Mystery surrounds details of S&P downgrade

@CNNMoney August 8, 2011: 3:20 PM ET

WASHINGTON (CNNMoney) -- Little is known about key details that led Standard & Poor's to downgrade U.S. debt late Friday, despite its outsized repurcussions.

While the move knocking U.S. debt down a notch from the lofty AAA rating has exacerbated an already skittish stock market and drawn criticism from the White House, key details are a mystery.

S&P doesn't say who, exactly, made the decision at the company; what kind of weight they gave U.S. politics versus ability to pay; or to what extent they felt pressured to downgrade the United States in response to criticism of its downgrades of risky European nations.

Standard & Poor's is one of three major credit rating agencies -- along with Moody's and Fitch -- that make money by giving grades on how likely it believes that a nation, municpal government or company will pay off its debt.

However, the rating companies are unregulated, even as their ratings garner big-time consequences. And while S&P officials have talked about the "flavor of some of the assumptions," including their doubts about the ability of Congress and the White House to work together to cut deficits, they don't have to reveal details of their discussions.

During the financial crisis, these same agencies got hammered for their decision to give top grades to securities based on risky mortgages made to homeowners destined to default on their loans.

And while their grades to sovereign debt haven't been as tarnished as their grades to mortgage-backed securities, critics in both cases have questioned the greater significance for the markets.

"They're just information providers, although (the big three) have certainly attained substantial prominence as providers of information," said Lawrence White, an economics professor at the Stern School of Business at New York University. "They're not government agencies; they're not under the same kind of transparency requirements that a government agency would be under."

What do we know?

Two S&P top analysts, David Beers and John Chambers, may have played a key role, since they've been the public face of S&P's public relations' campaign to defend the downgrade of U.S. debt from AAA to AA+.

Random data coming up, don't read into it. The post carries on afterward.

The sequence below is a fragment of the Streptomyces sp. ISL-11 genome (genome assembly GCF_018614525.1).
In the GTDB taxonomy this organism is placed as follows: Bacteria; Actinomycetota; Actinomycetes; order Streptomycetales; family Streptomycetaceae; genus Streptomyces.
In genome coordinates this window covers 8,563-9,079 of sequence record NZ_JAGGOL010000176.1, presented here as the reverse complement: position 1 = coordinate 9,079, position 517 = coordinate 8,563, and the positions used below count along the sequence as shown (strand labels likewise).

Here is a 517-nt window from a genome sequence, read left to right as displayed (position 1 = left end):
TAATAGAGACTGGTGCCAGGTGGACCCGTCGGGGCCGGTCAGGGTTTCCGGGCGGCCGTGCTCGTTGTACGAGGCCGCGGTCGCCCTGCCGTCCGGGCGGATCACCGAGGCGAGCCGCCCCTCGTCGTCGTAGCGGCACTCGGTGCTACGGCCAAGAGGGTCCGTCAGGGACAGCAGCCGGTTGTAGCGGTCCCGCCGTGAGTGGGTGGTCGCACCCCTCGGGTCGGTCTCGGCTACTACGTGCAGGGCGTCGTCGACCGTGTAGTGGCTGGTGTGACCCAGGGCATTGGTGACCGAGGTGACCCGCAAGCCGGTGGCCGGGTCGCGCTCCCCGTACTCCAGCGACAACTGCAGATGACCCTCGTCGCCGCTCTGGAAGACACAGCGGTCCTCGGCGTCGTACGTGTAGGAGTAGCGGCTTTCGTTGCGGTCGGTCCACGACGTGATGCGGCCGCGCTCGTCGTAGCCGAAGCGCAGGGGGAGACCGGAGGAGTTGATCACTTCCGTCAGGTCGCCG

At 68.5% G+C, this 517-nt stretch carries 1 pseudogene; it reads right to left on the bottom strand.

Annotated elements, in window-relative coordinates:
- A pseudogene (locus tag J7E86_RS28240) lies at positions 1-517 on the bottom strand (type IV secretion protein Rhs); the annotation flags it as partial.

The decision was made by a panel of 5 to 9 people, according to a spokesman who didn't respond to requests about who was on the panel.

S&P President Deven Sharma told lawmakers at a House hearing two weeks ago that analysts involved in rating sovereign debt are in "regular ongoing dialogue" with Treasury officials. But Sharma said he had not spoken directly to Treasury Secretary Tim Geithner.

Chambers went into some details about what went into the decision, saying the "political settings," including the "debacle of raising of the debt ceiling," played a role. He also said that the U.S. fiscal situation, and S&P's assumption that the debt burden will grow under "any scenario," was the other big downgrade factor.

Beers said that other factors that S&P looks at when considering a grade remained unchanged, such as the risk associated with the strength of the dollar, U.S. liquidity of investments and even the economic structure and growth prospects.

One big difference between S&P and other credit rating agencies such as Moody's and Fitch, is the weight S&P gives to politics as a factor in a possible default, said Dan Alpert, managing director of Westwood Capital, an investment bank in New York. Other credit rating agencies base their ratings more on a nation's ability to pay, he added.

"This is a spanking to the U.S. Congress and the White House," Alpert said.

As a part of the Dodd-Frank financial reform law, Congress tried to deflate the significance of a credit rating agency's scores. Part of the reason the ratings are so watched is that U.S. law, as well as the laws of many other nations, require the rating agencies to grade certain financial products and debt to determine whether such investments are safe.

In Dodd-Frank, lawmakers ordered regulators to eliminate such reliance on credit rating agencies. But that effort has been slow going, regulators said at a recent hearing on Capitol Hill.

Even with the changes, the big three rating agencies will continue to play a major role in the U.S. financial system, although "it's possible there would be more information purveyors and the relative importance of S&P and Moody's could diminish, " White said. To top of page

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